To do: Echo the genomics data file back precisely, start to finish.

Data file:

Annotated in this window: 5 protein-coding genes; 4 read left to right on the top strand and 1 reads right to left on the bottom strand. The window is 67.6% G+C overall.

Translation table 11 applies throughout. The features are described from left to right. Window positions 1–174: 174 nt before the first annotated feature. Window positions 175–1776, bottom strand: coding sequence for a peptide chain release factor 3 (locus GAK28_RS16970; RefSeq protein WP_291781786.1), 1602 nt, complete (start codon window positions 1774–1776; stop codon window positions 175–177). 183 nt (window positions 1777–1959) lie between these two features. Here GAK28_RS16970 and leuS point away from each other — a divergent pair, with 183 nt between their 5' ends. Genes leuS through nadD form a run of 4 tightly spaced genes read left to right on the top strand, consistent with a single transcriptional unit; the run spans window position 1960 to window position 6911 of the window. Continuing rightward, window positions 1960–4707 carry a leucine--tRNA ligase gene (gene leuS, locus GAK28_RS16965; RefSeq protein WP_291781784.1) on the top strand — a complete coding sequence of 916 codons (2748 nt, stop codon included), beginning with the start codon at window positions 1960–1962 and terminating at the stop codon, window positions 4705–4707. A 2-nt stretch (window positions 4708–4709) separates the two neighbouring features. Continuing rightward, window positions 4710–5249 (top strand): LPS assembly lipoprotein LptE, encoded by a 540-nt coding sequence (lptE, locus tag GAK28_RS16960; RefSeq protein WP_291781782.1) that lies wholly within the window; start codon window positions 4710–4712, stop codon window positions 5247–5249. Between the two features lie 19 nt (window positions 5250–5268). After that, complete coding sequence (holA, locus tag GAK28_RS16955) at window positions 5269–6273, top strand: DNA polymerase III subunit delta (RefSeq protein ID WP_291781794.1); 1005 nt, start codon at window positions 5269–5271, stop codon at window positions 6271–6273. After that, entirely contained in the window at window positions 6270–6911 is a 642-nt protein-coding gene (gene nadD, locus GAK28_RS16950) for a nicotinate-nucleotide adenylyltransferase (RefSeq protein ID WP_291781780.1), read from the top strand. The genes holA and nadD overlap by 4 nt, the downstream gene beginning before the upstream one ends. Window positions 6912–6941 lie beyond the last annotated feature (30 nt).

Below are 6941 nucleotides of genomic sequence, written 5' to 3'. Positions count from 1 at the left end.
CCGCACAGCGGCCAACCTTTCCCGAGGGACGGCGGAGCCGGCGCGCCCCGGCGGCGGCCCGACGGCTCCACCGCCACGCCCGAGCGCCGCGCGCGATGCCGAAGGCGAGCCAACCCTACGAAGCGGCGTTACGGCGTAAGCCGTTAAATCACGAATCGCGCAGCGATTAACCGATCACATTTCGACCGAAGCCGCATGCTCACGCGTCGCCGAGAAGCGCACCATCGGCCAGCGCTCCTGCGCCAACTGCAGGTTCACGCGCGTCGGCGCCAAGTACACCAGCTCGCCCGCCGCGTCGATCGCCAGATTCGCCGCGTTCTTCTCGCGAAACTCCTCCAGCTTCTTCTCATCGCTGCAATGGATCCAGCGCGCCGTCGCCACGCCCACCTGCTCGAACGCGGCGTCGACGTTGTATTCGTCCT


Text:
Annotated in this window: 5 protein-coding genes; 4 read left to right on the top strand and 1 reads right to left on the bottom strand. The window is 67.6% G+C overall.

Translation table 11 applies throughout. The features are described from left to right. Window positions 1–174: 174 nt before the first annotated feature. Window positions 175–1776, bottom strand: coding sequence for a peptide chain release factor 3 (locus GAK28_RS16970; RefSeq protein WP_291781786.1), 1602 nt, complete (start codon window positions 1774–1776; stop codon window positions 175–177). 183 nt (window positions 1777–1959) lie between these two features. Here GAK28_RS16970 and leuS point away from each other — a divergent pair, with 183 nt between their 5' ends. Genes leuS through nadD form a run of 4 tightly spaced genes read left to right on the top strand, consistent with a single transcriptional unit; the run spans window position 1960 to window position 6911 of the window. Continuing rightward, window positions 1960–4707 carry a leucine--tRNA ligase gene (gene leuS, locus GAK28_RS16965; RefSeq protein WP_291781784.1) on the top strand — a complete coding sequence of 916 codons (2748 nt, stop codon included), beginning with the start codon at window positions 1960–1962 and terminating at the stop codon, window positions 4705–4707. A 2-nt stretch (window positions 4708–4709) separates the two neighbouring features. Continuing rightward, window positions 4710–5249 (top strand): LPS assembly lipoprotein LptE, encoded by a 540-nt coding sequence (lptE, locus tag GAK28_RS16960; RefSeq protein WP_291781782.1) that lies wholly within the window; start codon window positions 4710–4712, stop codon window positions 5247–5249. Between the two features lie 19 nt (window positions 5250–5268). After that, complete coding sequence (holA, locus tag GAK28_RS16955) at window positions 5269–6273, top strand: DNA polymerase III subunit delta (RefSeq protein ID WP_291781794.1); 1005 nt, start codon at window positions 5269–5271, stop codon at window positions 6271–6273. After that, entirely contained in the window at window positions 6270–6911 is a 642-nt protein-coding gene (gene nadD, locus GAK28_RS16950) for a nicotinate-nucleotide adenylyltransferase (RefSeq protein ID WP_291781780.1), read from the top strand. The genes holA and nadD overlap by 4 nt, the downstream gene beginning before the upstream one ends. Window positions 6912–6941 lie beyond the last annotated feature (30 nt).

Below are 6941 nucleotides of genomic sequence, written 5' to 3'. Positions count from 1 at the left end.
CCGCACAGCGGCCAACCTTTCCCGAGGGACGGCGGAGCCGGCGCGCCCCGGCGGCGGCCCGACGGCTCCACCGCCACGCCCGAGCGCCGCGCGCGATGCCGAAGGCGAGCCAACCCTACGAAGCGGCGTTACGGCGTAAGCCGTTAAATCACGAATCGCGCAGCGATTAACCGATCACATTTCGACCGAAGCCGCATGCTCACGCGTCGCCGAGAAGCGCACCATCGGCCAGCGCTCCTGCGCCAACTGCAGGTTCACGCGCGTCGGCGCCAAGTACACCAGCTCGCCCGCCGCGTCGATCGCCAGATTCGCCGCGTTCTTCTCGCGAAACTCCTCCAGCTTCTTCTCATCGCTGCAATGGATCCAGCGCGCCGTCGCCACGCCCACCTGCTCGAACGCGGCGTCGACGTTGTATTCGTCCT